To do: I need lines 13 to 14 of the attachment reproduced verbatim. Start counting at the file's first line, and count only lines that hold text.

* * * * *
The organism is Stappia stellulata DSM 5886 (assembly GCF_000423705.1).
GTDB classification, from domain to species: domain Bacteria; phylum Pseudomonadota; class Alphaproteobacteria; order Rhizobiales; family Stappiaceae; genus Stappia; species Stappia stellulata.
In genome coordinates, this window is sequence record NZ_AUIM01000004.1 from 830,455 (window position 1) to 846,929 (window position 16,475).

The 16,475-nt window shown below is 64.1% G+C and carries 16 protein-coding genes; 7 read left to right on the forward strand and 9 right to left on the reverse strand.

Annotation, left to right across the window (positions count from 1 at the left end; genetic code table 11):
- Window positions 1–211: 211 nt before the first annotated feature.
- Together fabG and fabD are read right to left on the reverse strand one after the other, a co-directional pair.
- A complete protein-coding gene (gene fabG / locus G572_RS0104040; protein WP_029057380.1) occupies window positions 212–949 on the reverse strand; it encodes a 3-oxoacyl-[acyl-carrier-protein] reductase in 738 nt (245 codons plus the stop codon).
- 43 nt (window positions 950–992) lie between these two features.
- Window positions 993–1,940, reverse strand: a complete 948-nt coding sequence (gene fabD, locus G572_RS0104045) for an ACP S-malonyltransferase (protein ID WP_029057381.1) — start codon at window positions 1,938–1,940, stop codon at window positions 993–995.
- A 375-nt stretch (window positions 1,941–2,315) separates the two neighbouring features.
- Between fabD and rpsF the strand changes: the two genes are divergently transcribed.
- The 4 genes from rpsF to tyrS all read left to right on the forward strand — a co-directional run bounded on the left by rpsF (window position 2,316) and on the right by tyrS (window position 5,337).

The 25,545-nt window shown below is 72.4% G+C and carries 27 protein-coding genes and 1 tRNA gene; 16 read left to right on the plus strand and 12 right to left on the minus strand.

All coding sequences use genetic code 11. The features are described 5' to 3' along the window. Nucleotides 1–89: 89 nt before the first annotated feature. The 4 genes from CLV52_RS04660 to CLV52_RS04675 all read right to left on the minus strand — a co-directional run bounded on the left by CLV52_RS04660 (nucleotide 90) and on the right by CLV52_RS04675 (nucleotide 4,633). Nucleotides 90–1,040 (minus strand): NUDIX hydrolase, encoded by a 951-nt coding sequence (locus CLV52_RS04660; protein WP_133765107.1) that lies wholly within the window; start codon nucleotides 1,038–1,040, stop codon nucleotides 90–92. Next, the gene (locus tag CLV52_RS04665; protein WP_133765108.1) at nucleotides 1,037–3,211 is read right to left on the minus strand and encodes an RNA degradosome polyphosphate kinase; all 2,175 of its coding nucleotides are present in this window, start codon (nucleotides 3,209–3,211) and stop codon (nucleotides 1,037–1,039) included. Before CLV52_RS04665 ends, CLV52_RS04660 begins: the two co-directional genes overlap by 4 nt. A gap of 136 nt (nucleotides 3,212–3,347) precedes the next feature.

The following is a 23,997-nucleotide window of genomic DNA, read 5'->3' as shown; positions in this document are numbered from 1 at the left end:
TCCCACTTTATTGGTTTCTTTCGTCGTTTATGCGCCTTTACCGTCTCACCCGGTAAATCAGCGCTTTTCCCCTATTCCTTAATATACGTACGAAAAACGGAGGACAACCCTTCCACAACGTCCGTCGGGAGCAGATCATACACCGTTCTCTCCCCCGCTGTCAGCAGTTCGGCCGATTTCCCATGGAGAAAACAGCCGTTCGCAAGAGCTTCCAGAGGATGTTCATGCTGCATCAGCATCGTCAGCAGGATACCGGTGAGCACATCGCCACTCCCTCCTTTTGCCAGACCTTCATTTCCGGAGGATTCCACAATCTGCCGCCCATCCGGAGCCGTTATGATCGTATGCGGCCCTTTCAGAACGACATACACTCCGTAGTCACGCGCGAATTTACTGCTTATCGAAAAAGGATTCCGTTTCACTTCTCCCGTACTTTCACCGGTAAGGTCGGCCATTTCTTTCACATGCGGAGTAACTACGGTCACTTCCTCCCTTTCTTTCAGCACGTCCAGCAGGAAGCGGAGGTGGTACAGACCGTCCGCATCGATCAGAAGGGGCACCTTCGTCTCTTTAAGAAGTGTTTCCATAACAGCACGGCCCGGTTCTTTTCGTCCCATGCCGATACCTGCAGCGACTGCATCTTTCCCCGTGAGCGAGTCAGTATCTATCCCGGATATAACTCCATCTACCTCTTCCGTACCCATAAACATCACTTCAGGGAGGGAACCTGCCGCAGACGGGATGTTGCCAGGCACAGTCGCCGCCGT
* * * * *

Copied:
- The 4 genes from rpsF to tyrS all read left to right on the forward strand — a co-directional run bounded on the left by rpsF (window position 2,316) and on the right by tyrS (window position 5,337).

The 25,545-nt window shown below is 72.4% G+C and carries 27 protein-coding genes and 1 tRNA gene; 16 read left to right on the plus strand and 12 right to left on the minus strand.